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HONG KONG — Two surveys released Thursday buttressed the view that the giant Chinese economy is picking up a little speed after months of deceleration.

One of the monthly polls was conducted by the China Federation of Logistics and Purchasing in Beijing; the British bank HSBC released the other. Both showed that manufacturing conditions improved in October as the effects of recent stimulus measures and somewhat-improved overseas demand began to filter through to companies making products as varied as furniture, garments and plastic goods.

The official purchasing managers index for October, from the logistics federation, came in at 50.2, rising above the 50-point mark, which separates contraction from expansion, for the first time since July.

The HSBC reading, which was more focused on smaller and medium-size companies, rose to an eight-month high of 49.5 in October, up from 47.9 in September. The reading was a significant improvement from the preliminary figure of 49.1 that the bank published last week.

Over the past month or so, anecdotal evidence and early data signaled that the Chinese economy might have finally bottomed out. Flagging overseas demand and the delayed effects of measures aimed at cooling inflation and a red-hot property market caused China to lose steam this year.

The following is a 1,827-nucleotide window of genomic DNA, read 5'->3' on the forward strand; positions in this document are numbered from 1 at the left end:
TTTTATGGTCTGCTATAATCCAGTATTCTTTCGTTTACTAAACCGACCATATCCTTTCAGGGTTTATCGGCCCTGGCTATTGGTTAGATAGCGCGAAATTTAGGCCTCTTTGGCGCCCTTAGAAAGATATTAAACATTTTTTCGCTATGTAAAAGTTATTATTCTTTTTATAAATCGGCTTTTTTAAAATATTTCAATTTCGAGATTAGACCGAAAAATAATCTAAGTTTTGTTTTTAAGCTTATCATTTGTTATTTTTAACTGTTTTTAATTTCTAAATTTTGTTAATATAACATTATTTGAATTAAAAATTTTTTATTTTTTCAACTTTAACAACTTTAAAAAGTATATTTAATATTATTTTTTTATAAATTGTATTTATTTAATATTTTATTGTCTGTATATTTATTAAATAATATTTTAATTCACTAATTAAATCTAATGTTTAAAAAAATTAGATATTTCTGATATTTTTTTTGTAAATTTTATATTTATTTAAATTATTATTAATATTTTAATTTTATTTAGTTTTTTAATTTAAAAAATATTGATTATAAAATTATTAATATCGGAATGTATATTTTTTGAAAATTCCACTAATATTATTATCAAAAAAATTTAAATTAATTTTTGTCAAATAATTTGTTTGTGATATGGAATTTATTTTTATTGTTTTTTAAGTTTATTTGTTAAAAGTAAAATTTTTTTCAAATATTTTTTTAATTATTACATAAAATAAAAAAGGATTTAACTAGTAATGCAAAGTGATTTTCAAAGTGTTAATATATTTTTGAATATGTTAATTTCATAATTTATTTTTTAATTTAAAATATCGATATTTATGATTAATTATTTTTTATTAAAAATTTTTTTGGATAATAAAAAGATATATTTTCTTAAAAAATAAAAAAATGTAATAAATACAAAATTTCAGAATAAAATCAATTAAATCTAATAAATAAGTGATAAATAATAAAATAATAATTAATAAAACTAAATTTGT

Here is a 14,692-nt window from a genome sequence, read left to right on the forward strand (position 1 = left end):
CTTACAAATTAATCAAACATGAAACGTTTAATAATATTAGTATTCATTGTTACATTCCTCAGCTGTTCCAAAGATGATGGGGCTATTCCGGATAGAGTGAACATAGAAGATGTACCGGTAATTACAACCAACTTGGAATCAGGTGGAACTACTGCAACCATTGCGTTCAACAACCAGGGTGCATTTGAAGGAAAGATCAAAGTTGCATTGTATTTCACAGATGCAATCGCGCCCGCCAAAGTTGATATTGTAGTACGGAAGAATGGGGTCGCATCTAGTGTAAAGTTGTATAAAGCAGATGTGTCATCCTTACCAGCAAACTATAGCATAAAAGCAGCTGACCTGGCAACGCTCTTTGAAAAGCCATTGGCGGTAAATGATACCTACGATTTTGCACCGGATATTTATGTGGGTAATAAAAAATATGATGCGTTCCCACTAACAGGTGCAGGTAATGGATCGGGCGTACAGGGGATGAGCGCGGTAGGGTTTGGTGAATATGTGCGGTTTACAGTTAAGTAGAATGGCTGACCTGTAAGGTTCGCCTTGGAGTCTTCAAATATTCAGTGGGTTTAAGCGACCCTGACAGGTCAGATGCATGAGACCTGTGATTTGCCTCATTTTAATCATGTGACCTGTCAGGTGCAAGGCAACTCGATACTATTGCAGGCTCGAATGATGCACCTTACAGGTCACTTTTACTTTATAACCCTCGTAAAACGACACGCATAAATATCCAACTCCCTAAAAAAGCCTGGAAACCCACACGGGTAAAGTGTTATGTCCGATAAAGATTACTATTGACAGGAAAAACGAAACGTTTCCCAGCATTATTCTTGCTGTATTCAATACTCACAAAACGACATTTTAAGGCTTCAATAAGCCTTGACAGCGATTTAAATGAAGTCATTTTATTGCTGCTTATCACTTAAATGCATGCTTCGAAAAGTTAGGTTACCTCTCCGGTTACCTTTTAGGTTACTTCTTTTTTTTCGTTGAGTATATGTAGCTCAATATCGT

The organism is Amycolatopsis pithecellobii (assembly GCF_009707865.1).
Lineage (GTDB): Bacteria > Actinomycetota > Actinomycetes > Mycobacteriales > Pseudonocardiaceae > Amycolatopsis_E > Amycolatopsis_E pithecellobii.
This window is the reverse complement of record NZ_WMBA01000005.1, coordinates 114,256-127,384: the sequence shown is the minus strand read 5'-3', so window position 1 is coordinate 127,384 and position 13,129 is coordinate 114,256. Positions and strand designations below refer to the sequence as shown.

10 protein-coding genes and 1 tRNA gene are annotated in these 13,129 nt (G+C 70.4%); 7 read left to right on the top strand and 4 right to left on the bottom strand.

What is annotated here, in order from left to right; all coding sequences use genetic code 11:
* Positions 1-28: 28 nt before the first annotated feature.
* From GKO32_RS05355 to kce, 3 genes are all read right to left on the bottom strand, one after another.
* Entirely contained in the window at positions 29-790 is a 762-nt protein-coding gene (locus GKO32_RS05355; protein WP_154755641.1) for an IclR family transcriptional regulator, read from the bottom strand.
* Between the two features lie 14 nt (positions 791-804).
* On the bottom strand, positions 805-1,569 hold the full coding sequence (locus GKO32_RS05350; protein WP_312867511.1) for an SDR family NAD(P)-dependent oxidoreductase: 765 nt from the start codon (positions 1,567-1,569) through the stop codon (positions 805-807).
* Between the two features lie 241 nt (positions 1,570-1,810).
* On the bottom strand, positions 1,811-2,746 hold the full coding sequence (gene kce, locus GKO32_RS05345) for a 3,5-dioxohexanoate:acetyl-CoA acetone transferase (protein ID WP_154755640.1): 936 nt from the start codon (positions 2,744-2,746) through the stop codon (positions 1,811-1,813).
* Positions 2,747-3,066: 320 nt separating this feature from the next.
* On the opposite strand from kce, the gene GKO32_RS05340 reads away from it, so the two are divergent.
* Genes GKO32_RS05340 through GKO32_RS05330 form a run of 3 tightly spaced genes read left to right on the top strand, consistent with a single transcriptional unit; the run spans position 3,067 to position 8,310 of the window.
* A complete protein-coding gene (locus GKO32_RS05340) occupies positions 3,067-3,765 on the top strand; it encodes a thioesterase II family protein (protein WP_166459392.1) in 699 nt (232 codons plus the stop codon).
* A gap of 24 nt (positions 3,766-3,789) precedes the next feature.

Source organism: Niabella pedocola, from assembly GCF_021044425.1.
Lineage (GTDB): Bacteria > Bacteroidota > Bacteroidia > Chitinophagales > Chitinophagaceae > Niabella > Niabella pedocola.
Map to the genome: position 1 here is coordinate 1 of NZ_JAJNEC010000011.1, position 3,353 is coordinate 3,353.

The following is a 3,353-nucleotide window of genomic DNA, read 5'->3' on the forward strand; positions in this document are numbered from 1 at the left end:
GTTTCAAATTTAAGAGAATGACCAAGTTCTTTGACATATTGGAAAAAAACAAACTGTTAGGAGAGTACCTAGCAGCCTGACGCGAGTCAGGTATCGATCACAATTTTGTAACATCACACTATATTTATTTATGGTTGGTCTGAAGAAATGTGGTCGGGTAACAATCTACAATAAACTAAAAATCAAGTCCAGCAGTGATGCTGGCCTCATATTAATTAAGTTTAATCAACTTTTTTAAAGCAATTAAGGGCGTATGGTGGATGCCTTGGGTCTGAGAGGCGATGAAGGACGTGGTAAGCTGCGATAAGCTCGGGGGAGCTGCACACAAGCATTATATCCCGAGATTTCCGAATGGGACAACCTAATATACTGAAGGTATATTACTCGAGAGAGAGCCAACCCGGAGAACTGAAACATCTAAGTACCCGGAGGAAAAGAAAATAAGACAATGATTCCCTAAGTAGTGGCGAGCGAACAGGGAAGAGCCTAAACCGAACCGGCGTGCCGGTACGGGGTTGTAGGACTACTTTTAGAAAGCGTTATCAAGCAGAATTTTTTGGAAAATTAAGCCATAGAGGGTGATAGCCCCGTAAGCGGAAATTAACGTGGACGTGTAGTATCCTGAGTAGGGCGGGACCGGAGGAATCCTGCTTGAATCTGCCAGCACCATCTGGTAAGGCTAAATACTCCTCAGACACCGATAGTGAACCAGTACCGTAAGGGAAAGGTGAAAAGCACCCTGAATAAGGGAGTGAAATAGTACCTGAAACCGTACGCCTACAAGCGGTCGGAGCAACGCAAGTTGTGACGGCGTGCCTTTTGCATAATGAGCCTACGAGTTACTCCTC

The indexes released Thursday, however, backed up the impression that the economy might enjoy a modest recovery in coming months.

“Overall, this reflects the impact of policy easing that has accelerated since May, including pickup in infrastructure investment, fiscal expenditure, accommodative liquidity condition and monetary policy stance,” economists at JPMorgan said in a note.

A stabilization in the housing market in recent months also provided support to domestic demand, they added.

HSBC purchasing managers’ indexes for other countries showed the picture of modest improvements extending across much of the rest of Asia in October.

The readings for Indonesia, South Korea and Taiwan all jumped more than a point from September.

South Korea also reported trade data Thursday that showed exports picking up again in October, with a 1.2 percent gain from a year earlier. Although the increase was small, it topped expectations and was a turnaround from the decline of 2 percent recorded in September.